A government agency has moved to protect thousands of square miles of ocean bottom habitat – including areas off the Virginia coast – from damage by commercial fishing operations.....and a thriving elk population in southwest Virginia has created complications for state wildlife managers. Those have been among the most read stories over the past week at the Virginia Public Access Project's VaNews link on vpap.org.
You’ve probably seen it in your garden, along roadways, just about everywhere: Garlic Mustard. It’s an invasive plant that stealthily out-competes native species, threatening the diversity of forests in many parts of the country. But what if there were a recipe to change that?
They don’t call it garlic mustard for nothing. Rachel Collins is Associate Professor of Biology at Roanoke College.
“The chemical that it’s making that smells like garlic is one of these herbivore defense chemicals like basil and all the other yummy flavors in bail and mint.”
Annually for about 13 years, Virginia—like many other states—has been losing about 30% of its honey bee population to a host of problems.
Some might think that there’s no need to worry. But aside from the delicious honey they produce, bees are a major contributor to the production of Virginia agriculture, the state's top commodity.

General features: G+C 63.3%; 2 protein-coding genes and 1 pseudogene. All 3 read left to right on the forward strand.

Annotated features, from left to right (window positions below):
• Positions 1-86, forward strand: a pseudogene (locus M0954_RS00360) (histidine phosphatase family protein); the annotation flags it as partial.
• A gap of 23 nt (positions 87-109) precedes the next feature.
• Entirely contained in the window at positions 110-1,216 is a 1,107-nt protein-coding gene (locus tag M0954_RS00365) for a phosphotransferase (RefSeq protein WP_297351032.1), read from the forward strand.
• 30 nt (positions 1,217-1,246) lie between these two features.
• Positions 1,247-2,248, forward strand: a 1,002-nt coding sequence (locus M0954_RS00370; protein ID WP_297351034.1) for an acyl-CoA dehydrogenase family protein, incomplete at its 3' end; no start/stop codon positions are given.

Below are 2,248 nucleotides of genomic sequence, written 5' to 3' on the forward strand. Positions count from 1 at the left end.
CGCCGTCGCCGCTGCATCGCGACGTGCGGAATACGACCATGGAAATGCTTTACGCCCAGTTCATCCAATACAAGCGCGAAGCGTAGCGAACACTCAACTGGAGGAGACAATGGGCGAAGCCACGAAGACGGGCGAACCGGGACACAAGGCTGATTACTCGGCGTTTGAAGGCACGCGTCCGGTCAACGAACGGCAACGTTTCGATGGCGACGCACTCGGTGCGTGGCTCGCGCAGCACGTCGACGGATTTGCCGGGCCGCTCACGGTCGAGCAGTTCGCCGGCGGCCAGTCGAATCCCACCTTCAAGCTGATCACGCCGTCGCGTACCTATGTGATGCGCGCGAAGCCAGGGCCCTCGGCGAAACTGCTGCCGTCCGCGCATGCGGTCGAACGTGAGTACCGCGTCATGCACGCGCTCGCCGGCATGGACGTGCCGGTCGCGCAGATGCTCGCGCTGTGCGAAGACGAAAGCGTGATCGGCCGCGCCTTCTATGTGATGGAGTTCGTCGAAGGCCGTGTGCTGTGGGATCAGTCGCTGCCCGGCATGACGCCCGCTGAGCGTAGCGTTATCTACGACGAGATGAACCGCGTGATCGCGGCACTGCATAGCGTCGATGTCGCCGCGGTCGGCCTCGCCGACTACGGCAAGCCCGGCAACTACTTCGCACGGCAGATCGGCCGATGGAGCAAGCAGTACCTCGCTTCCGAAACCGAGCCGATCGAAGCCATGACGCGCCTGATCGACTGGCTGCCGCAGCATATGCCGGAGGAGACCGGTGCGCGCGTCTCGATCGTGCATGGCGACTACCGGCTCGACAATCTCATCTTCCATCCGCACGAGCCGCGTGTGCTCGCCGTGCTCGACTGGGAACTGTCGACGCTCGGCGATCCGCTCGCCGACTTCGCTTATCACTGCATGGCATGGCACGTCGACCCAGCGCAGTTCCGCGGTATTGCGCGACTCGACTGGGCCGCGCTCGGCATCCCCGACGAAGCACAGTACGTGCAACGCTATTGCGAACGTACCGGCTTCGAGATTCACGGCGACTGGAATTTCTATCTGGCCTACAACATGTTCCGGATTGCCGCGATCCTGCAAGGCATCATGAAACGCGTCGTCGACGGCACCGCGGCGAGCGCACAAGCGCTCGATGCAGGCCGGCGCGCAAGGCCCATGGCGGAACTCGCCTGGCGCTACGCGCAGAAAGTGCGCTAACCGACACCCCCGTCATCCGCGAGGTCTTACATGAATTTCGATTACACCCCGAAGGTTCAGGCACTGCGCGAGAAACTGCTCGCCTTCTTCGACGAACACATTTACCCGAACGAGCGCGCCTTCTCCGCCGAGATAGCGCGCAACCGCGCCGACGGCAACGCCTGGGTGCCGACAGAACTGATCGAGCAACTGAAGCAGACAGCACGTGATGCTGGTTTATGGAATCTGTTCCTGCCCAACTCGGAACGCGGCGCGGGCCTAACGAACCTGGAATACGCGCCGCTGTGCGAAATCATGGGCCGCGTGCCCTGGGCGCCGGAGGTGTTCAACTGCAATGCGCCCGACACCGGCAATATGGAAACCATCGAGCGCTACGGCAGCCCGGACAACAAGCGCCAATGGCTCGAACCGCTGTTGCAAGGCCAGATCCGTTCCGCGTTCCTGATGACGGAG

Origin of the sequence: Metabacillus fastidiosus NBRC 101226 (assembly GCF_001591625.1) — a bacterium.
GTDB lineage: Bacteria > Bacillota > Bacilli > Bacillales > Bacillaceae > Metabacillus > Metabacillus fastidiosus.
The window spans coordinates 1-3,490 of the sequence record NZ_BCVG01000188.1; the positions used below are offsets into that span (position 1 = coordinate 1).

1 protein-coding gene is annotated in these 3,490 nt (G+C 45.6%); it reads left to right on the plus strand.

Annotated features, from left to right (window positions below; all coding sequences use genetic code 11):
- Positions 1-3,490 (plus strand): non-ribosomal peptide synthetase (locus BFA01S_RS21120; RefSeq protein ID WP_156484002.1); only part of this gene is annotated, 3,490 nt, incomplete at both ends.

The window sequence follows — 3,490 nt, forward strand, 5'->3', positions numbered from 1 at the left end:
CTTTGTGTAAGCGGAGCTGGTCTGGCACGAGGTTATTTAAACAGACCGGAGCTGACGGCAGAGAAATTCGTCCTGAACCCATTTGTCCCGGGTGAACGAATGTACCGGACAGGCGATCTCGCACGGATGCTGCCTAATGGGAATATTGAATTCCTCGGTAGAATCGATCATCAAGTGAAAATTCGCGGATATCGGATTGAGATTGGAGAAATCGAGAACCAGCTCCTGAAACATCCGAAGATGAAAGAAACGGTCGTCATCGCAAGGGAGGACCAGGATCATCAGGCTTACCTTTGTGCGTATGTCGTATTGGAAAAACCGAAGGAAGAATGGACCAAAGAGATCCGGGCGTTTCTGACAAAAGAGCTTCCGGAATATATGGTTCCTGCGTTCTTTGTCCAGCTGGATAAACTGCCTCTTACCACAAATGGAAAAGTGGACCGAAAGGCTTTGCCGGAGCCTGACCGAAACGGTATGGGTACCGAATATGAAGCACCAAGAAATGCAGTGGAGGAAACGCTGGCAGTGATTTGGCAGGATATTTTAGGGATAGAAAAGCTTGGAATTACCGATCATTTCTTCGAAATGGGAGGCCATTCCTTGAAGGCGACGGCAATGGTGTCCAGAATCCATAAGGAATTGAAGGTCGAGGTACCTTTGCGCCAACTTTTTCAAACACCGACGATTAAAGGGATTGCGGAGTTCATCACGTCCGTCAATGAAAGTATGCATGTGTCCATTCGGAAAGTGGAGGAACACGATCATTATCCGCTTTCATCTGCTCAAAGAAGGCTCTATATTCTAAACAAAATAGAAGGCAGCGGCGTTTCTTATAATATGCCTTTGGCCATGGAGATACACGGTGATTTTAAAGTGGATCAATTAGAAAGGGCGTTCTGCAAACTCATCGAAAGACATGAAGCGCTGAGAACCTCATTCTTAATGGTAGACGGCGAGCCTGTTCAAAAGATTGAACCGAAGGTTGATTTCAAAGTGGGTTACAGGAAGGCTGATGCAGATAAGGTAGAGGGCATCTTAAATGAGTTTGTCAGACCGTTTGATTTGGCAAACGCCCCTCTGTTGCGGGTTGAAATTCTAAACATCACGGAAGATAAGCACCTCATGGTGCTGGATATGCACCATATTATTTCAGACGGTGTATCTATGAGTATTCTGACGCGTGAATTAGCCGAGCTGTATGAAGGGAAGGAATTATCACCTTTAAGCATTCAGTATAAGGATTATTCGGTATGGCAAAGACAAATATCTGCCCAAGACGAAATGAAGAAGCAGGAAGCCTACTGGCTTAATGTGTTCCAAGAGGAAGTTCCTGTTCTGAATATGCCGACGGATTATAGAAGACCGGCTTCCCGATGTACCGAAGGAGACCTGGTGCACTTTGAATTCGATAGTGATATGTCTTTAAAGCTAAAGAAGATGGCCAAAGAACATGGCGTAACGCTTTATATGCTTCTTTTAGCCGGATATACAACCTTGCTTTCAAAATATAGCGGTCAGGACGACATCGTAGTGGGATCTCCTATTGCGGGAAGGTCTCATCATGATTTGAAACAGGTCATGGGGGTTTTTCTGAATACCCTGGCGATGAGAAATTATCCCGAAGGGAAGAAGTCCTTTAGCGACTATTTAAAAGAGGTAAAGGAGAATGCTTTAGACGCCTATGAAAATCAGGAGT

Kill the bees, kill the economy—not to mention furthering the slow breakdown of the ecosystem. So what's leading to the decline? Virginia Tech entomologist Dr. Troy Anderson says a lot of factors are responsible.
The Wildlife Center of Virginia is one-of-a-kind, a privately funded medical facility for injured animals from across the Commonwealth.
To make ends meet, the Waynesboro Center will host a fundraiser and auction featuring some surprising items.
Buyers will have about 150 items and opportunities to choose from during Saturday’s gala and auction at Staunton’s Stonewall Jackson Hotel. There’s a South African photo safari, a behind-the-scenes day at the Wildlife Center of Virginia or a work of art from the Daily Show.
If you’re interested in birds, you’ve probably heard of the Christmas bird count. On December 25th, volunteers head out to see what feathered friends are in their area and report to a national data bank.
You may not know that a similar enterprise is underway for frogs. In fact, the North American Amphibian Monitoring Project is looking for help here in Virginia.